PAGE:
Sparks always happen for me, I'm always thinking, always looking, always planning, it doesn't turn off. That gift has to be managed and not allowed to run wild, it has a purpose and not just reckless application. My process is slow in a lot of cases, I take the time to evaluate something before jumping into production mode. I believe to do something right the planning is critical and shouldn't be rushed. Also never discount the value of a team, don’t be afraid that the right idea may not come from you.
Do you have any special rituals that you do to achieve your creative goals?
No, it doesn't work like that for me.
Stylistically, has your creativity changed as you have matured? If it has changed, please explain how?
Yes, I have slowed down, I listen more and talk less. Before I was quick to share ideas and express what I thought was my creative brain. As time passed I am a lot more picky about whom and what I share when. My effort is 100 times greater but it is less seen, less wild, more potent and accurate.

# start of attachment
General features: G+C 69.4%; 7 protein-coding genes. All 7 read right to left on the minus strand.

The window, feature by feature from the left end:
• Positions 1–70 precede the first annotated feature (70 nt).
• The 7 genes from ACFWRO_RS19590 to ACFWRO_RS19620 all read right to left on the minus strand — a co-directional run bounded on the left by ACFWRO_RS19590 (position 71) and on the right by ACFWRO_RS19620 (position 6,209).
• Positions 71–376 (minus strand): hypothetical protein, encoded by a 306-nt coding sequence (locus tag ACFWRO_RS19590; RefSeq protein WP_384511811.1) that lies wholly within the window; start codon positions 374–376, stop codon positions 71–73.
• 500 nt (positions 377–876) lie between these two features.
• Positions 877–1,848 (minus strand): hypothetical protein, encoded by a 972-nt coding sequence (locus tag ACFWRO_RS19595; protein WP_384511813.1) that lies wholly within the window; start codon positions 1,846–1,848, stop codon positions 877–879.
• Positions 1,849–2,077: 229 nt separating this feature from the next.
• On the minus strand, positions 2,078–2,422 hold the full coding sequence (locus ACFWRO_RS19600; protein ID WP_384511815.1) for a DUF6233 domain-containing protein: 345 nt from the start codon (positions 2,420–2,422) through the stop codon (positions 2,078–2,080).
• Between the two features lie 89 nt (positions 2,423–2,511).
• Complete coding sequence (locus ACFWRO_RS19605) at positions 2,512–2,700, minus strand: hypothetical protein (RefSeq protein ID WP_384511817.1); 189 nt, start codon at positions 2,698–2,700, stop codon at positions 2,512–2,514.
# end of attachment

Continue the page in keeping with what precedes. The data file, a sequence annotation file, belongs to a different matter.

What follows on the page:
What has been the greatest sacrifice that you have made for your craft?
I have made a lot of sacrifices, can't place a ‘greatest’ one and in some respect, they all were equally important at their relevant times. I have had to walk away from opportunities that would have compromised my integrity. I am so fixed in principle now, making those kinds of choices no longer cause me to flinch.
Who or what has helped you to persevere and not quit?
My wife has always been a tremendous support. She sees the things most can't or won't, like the effort it takes and the times that get really trying. She is always there to be that help.
Do you believe that it is important to be accepted by others as being creative or is just doing what you love to do enough to justify your work? Explain.
I am not an island, so I think it's important in the name of collaboration to see others and to be seen, as creative. I love what I do and I love when I am inspired to do ‘self-projects’ but even in doing work just for my satisfaction, it's great when I can share and others can appreciate it as well.
Has rejection ever affected your creative process? Explain.
Hold things lightly. If my work was rejected there must have been a reason. Let's figure that reason out. Jordan said, "I've failed over and over and over again in my life and that is why I succeed."